Dixie National Forest
First and Second Left Hand Canyon have a few of the hoodoos and other rock structures found in nearby Cedar Breaks National Monument and Bryce National Park, but held in a cozy little canyon. The first one is paved and therefore much more accessible and both have a few trails. This is a short one up to some of the rock formations known as the Vermillion Castle. The first half is a steep warm up while the second half rolls along the views.
|A simple sign only showing the trail designations marks the trailhead.|
The afternoon is a bit warm and feels even warmer as I climb the western slope of a tributary to get up to the level of the rock formation. The trail has a few little erosion problems, but it pretty easy to climb. A band of hard composite rocks seems out of place among all the much softer and highly colored rocks. It makes a good lookout point where much of the traffic seems to stop for a bit and possibly even finish.
|A couple towers of composite rocks near the top of the steep climb up the canyon.|
|The other side of Parowan Canyon at the mouth of First Left Hand Canyon.|
|Noah's Ark on the far side of the canyon.|
Turning from the popular view out over the canyon, the trail climbs a little further up out of the composite rocks and past the towers. It almost looks like this might be a use trail at first, but it quickly gets back to looking official. It climbs toward a lump of red rock and then levels off to travel high along the edge of the canyon.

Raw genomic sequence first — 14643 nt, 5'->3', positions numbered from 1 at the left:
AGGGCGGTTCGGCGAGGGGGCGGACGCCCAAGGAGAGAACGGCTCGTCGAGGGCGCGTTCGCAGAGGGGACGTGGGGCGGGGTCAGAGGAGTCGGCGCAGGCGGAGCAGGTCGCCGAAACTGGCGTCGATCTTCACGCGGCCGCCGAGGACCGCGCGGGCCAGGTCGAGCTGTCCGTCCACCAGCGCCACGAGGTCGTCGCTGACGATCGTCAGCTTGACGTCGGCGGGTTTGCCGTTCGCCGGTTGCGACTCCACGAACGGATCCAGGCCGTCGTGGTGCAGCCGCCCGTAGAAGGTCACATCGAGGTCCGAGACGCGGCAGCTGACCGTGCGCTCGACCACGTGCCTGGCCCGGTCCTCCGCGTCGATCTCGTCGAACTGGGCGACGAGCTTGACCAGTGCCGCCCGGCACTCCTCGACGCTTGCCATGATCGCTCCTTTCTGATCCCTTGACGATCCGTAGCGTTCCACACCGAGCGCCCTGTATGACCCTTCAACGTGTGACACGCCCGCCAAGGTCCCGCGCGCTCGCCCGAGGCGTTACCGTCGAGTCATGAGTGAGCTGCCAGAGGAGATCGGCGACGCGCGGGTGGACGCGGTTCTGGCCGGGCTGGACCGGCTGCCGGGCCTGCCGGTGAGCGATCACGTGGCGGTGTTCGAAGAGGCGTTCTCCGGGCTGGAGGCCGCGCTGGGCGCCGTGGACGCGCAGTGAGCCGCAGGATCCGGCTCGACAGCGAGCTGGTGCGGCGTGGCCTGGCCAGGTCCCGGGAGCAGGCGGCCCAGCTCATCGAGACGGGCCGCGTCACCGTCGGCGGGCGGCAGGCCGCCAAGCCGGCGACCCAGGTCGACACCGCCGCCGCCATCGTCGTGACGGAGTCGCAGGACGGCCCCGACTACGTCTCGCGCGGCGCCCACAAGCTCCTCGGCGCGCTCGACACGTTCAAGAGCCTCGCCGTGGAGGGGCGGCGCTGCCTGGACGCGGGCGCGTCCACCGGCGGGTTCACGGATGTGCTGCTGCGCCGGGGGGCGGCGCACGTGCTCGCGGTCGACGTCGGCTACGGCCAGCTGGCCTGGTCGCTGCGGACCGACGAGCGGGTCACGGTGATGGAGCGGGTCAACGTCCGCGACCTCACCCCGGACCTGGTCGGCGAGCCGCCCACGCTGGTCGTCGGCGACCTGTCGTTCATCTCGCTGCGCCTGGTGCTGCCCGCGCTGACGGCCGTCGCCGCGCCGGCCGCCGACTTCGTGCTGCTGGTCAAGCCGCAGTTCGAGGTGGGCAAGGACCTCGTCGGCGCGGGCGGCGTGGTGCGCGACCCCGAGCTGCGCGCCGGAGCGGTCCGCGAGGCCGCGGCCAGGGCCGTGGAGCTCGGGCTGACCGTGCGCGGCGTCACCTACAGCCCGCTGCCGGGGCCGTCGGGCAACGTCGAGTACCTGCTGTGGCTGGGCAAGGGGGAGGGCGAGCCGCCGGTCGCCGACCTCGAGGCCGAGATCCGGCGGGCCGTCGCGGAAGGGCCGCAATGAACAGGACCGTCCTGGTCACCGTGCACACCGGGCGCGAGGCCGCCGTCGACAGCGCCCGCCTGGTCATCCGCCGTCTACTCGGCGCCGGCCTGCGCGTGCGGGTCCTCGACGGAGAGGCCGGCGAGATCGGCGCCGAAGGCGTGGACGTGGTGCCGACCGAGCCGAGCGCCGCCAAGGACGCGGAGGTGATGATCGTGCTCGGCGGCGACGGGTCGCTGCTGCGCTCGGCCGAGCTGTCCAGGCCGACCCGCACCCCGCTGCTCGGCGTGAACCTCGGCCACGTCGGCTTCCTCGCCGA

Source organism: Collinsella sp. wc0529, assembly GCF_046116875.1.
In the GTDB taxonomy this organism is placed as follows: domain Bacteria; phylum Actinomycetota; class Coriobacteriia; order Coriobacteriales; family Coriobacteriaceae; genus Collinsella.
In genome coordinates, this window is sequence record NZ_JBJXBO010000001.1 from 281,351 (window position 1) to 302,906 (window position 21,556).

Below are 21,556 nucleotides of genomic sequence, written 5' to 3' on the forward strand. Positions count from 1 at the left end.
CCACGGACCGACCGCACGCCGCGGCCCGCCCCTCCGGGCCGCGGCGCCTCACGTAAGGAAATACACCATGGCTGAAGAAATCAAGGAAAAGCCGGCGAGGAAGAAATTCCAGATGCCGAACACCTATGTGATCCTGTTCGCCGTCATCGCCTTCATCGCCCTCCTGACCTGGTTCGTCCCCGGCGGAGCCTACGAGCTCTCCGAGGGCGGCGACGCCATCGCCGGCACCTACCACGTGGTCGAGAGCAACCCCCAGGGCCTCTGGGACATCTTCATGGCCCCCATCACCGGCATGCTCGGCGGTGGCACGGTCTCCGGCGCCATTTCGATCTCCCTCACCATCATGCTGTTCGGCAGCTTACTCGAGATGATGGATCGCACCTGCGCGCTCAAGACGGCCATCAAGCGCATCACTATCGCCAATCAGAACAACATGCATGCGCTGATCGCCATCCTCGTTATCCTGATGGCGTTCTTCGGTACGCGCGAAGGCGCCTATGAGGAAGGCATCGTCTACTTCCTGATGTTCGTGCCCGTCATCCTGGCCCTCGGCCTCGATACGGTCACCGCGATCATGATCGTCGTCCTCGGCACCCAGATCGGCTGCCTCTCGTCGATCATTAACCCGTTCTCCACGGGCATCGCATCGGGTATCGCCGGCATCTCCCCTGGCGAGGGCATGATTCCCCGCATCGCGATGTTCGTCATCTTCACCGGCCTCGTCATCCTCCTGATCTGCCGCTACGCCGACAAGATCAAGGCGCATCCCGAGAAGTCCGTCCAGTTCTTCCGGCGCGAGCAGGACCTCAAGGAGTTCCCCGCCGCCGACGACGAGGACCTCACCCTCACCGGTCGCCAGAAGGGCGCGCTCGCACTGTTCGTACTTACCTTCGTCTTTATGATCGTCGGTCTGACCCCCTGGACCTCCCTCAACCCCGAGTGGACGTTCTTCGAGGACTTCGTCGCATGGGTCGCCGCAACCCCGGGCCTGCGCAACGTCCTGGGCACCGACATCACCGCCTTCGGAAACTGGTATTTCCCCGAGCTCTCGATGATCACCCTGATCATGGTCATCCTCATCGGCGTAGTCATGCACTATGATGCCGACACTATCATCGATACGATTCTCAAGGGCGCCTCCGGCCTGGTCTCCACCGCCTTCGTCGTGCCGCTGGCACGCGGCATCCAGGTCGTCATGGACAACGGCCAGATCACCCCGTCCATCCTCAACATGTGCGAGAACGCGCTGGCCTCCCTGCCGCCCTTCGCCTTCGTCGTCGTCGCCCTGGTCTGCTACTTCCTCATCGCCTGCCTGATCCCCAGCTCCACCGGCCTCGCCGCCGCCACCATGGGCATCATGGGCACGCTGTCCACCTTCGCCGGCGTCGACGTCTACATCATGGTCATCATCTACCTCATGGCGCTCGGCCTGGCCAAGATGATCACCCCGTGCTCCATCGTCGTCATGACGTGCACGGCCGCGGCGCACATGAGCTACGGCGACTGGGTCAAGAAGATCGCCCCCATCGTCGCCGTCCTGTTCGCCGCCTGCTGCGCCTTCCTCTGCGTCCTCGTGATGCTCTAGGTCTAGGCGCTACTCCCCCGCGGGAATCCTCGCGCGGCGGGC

|Keep on climbing.|
|Dropping a little as it travels along the edge of the canyon.|
|The Vermillion Castle comes into view behind a band of yellow rocks.|
The trail comes to a wide platform among yellow rocks. After a couple spots before that looked like the trail was ending, I investigate for more, but it seems to really be the end this time. People have camped here at the base of the castle.
|Looking up at Vermillion Castle.|
|Looking up First Left Hand Canyon.|
After enjoying the view, it is time to head back the way I came.
|The yellow rocks are interesting too, even if not so striking a color.|
|A few red flowers to go with the red rocks above.|
©2015 Valerie Norton
Posted 21 July 2015